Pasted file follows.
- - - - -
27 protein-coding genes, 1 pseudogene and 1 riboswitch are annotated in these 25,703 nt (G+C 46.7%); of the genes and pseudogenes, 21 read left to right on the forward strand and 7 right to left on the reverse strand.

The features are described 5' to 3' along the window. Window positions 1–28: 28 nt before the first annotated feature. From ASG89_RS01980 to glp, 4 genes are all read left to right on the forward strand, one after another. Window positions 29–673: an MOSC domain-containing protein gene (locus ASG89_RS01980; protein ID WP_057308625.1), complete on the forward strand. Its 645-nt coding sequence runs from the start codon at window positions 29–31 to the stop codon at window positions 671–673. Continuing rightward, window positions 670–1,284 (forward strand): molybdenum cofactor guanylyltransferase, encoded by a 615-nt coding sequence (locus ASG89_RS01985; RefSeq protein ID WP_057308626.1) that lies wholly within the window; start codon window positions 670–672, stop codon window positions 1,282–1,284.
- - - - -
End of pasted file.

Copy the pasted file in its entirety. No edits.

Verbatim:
27 protein-coding genes, 1 pseudogene and 1 riboswitch are annotated in these 25,703 nt (G+C 46.7%); of the genes and pseudogenes, 21 read left to right on the forward strand and 7 right to left on the reverse strand.

The features are described 5' to 3' along the window. Window positions 1–28: 28 nt before the first annotated feature. From ASG89_RS01980 to glp, 4 genes are all read left to right on the forward strand, one after another. Window positions 29–673: an MOSC domain-containing protein gene (locus ASG89_RS01980; protein ID WP_057308625.1), complete on the forward strand. Its 645-nt coding sequence runs from the start codon at window positions 29–31 to the stop codon at window positions 671–673. Continuing rightward, window positions 670–1,284 (forward strand): molybdenum cofactor guanylyltransferase, encoded by a 615-nt coding sequence (locus ASG89_RS01985; RefSeq protein ID WP_057308626.1) that lies wholly within the window; start codon window positions 670–672, stop codon window positions 1,282–1,284.